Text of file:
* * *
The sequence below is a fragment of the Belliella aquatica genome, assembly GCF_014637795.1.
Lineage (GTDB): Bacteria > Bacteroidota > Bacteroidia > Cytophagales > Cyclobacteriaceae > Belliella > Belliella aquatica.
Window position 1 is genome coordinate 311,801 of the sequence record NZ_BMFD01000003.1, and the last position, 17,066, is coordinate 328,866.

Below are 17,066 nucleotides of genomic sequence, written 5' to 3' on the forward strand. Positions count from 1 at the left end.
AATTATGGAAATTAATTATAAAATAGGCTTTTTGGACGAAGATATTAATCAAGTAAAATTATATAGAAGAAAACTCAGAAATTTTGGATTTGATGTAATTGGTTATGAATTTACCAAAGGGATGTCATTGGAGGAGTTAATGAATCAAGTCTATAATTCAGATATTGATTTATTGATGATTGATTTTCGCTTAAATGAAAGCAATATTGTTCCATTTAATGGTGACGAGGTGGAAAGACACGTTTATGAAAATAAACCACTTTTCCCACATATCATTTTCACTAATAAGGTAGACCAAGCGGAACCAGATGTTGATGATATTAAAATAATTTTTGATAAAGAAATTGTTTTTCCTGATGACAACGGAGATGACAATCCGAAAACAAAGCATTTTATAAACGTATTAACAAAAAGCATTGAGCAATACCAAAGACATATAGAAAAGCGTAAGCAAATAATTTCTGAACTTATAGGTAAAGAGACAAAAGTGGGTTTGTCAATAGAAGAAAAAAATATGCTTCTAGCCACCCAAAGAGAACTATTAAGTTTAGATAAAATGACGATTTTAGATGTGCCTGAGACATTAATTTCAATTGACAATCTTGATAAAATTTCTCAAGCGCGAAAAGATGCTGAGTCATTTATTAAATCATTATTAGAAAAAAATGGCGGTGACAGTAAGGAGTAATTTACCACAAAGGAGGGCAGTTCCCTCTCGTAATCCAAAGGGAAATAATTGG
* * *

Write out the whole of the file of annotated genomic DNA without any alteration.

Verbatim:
The sequence below is a fragment of the Belliella aquatica genome, assembly GCF_014637795.1.
Lineage (GTDB): Bacteria > Bacteroidota > Bacteroidia > Cytophagales > Cyclobacteriaceae > Belliella > Belliella aquatica.
Window position 1 is genome coordinate 311,801 of the sequence record NZ_BMFD01000003.1, and the last position, 17,066, is coordinate 328,866.

Below are 17,066 nucleotides of genomic sequence, written 5' to 3' on the forward strand. Positions count from 1 at the left end.
AATTATGGAAATTAATTATAAAATAGGCTTTTTGGACGAAGATATTAATCAAGTAAAATTATATAGAAGAAAACTCAGAAATTTTGGATTTGATGTAATTGGTTATGAATTTACCAAAGGGATGTCATTGGAGGAGTTAATGAATCAAGTCTATAATTCAGATATTGATTTATTGATGATTGATTTTCGCTTAAATGAAAGCAATATTGTTCCATTTAATGGTGACGAGGTGGAAAGACACGTTTATGAAAATAAACCACTTTTCCCACATATCATTTTCACTAATAAGGTAGACCAAGCGGAACCAGATGTTGATGATATTAAAATAATTTTTGATAAAGAAATTGTTTTTCCTGATGACAACGGAGATGACAATCCGAAAACAAAGCATTTTATAAACGTATTAACAAAAAGCATTGAGCAATACCAAAGACATATAGAAAAGCGTAAGCAAATAATTTCTGAACTTATAGGTAAAGAGACAAAAGTGGGTTTGTCAATAGAAGAAAAAAATATGCTTCTAGCCACCCAAAGAGAACTATTAAGTTTAGATAAAATGACGATTTTAGATGTGCCTGAGACATTAATTTCAATTGACAATCTTGATAAAATTTCTCAAGCGCGAAAAGATGCTGAGTCATTTATTAAATCATTATTAGAAAAAAATGGCGGTGACAGTAAGGAGTAATTTACCACAAAGGAGGGCAGTTCCCTCTCGTAATCCAAAGGGAAATAATTGG